Was Jay-Z there in the studio when you recorded your part?
Originally, no, because we first recorded in Ski’s home studio, but then for the second session Jay-Z was there. He’s a perfectionist with his music, so absolutely he wants to be there. We were side-by-side in the booth — it was a whole Jay-Z experience.

What was Jay-Z like to record with? Did he give you any pointers or advice?
He was demanding. Jay-Z was an amazing professional; he knows exactly what he wants to hear. But he’s also a very calming spirit. He’s a professional man, I tell you. It was a pleasure working with him.

How was Jay-Z when he recorded his vocals for the song?
He’s a combination of laid-back and intense. It depends on where he is in his rhyme. At the beginning of the verse, he’s very calm, but as his bars climax he gets very intense. He definitely uses the emotion in the music. I think that’s why he’s able to not use a pen and a pad and not write anything down — it’s in his heart, in his soul, in his brain, and he definitely displays that when he’s in that booth.

Did he ever forget his lyrics when recording them?
Never, he never forgot his lyrics. Jay goes in effortlessly and lays those vocals down.

There’s an earlier, unreleased version of “Feelin’ It” that features Camp Lo rapping on the beat and shouting you out as “my homegirl Mecca.” Do you know if the track was first intended to be a Camp Lo song?
You know what? I don’t know. I don’t know if it was originally a Camp Lo song. It was recorded with myself, Ski, and Suede from Camp Lo, and it evolved into a Jay-Z record. It’s safe to say it started out as a demo, and then it became Jay-Z’s record.

What was the vibe like when you recorded the song? Was there a sense in the studio that this was about to be a huge record?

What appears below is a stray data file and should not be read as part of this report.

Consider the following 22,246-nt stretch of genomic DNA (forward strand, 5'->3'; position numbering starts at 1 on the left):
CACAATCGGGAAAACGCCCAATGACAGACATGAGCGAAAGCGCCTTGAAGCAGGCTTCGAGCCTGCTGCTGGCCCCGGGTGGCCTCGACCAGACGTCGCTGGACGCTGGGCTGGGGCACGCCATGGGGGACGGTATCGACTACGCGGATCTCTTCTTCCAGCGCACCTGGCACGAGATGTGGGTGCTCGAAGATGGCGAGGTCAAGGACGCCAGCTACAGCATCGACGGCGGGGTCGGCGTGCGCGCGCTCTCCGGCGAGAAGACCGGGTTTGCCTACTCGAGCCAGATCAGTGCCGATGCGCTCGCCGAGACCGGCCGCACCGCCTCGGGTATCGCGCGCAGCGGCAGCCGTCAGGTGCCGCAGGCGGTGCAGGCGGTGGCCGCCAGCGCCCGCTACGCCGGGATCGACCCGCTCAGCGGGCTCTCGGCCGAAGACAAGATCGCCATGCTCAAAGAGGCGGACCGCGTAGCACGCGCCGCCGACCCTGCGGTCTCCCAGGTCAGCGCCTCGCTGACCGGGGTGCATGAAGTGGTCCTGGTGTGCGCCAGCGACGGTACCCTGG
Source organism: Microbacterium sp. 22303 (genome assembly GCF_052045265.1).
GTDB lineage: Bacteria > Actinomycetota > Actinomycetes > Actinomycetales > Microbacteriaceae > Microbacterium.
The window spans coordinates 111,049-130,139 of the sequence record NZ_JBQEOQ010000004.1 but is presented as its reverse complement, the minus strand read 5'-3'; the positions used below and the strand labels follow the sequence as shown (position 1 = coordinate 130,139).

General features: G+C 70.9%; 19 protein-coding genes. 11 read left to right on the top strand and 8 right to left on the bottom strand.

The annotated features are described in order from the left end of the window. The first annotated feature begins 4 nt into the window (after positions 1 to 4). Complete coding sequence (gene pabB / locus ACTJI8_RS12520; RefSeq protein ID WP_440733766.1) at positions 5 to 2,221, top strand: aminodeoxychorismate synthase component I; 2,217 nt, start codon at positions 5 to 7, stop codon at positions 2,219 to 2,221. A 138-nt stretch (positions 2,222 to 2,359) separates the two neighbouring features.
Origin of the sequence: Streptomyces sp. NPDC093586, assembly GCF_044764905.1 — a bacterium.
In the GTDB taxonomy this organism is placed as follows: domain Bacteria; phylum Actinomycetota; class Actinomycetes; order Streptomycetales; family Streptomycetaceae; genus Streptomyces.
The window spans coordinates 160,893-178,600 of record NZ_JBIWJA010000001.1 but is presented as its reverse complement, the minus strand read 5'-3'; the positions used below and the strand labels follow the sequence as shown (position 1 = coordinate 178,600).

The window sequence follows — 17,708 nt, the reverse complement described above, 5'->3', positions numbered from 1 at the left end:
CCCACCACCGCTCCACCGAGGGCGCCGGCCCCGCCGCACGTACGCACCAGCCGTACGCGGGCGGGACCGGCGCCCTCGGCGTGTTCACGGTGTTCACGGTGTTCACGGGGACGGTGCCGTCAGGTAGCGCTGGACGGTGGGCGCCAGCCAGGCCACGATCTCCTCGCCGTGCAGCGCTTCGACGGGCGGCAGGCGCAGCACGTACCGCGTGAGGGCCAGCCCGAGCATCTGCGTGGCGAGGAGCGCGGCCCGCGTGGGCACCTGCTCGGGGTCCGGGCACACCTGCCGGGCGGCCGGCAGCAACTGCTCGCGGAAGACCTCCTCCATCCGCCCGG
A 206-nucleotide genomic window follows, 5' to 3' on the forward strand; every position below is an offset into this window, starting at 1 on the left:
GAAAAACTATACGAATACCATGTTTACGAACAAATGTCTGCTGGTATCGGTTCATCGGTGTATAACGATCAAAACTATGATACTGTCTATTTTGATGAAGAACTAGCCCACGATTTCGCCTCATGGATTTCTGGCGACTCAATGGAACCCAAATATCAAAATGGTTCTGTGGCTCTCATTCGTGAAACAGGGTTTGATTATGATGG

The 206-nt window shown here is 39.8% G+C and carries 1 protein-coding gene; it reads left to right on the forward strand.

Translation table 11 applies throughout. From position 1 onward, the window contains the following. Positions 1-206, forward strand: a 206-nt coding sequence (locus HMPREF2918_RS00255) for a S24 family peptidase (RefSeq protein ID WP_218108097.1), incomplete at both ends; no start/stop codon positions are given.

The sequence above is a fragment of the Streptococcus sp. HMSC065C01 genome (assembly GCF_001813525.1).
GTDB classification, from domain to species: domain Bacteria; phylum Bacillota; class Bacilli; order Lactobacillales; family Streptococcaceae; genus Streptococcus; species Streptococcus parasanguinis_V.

I remember I turned around after recording my vocals and seeing all these people behind me: Jay-Z, Big L — if you remember Big L, rest in peace — Jaz, just all of these hip-hop legends were standing behind me, and they knew it was going to be a hit record. Just the energy and the vibe in that room, we all knew what we were part of was something special. When I first heard the playback, I knew that it would lead to something big.

What was Big L like to be around?
He was very nonchalant, very laid back, and he knew exactly what he wanted. Him and I did some work together before he passed away. He was a businessman, Big L was definitely a businessman.

What did you record with Big L?
I did a little skit with Big L on his album. It was something where I say, “What’s up Big L? I heard you was the man!” I didn’t sing anything. It was just an honor doing that — it was Big L, for crying out loud!

Other than “Feelin’ It,” did you get to hang out at D&D much?
Yeah, actually I did. I was in D&D probably about four or five times, ’cause I was working with Ski, and I’d go and hang out and there would be artists like Bahamadia, Premier, and Jay-Z there — he and I recorded another record there as well. I remember times when Bahamadia and myself and Ski and Jaz and Big L would all get in a cipher and really just praise God for our opportunities and where we were and where we were going to be. It was a great experience being there at that time.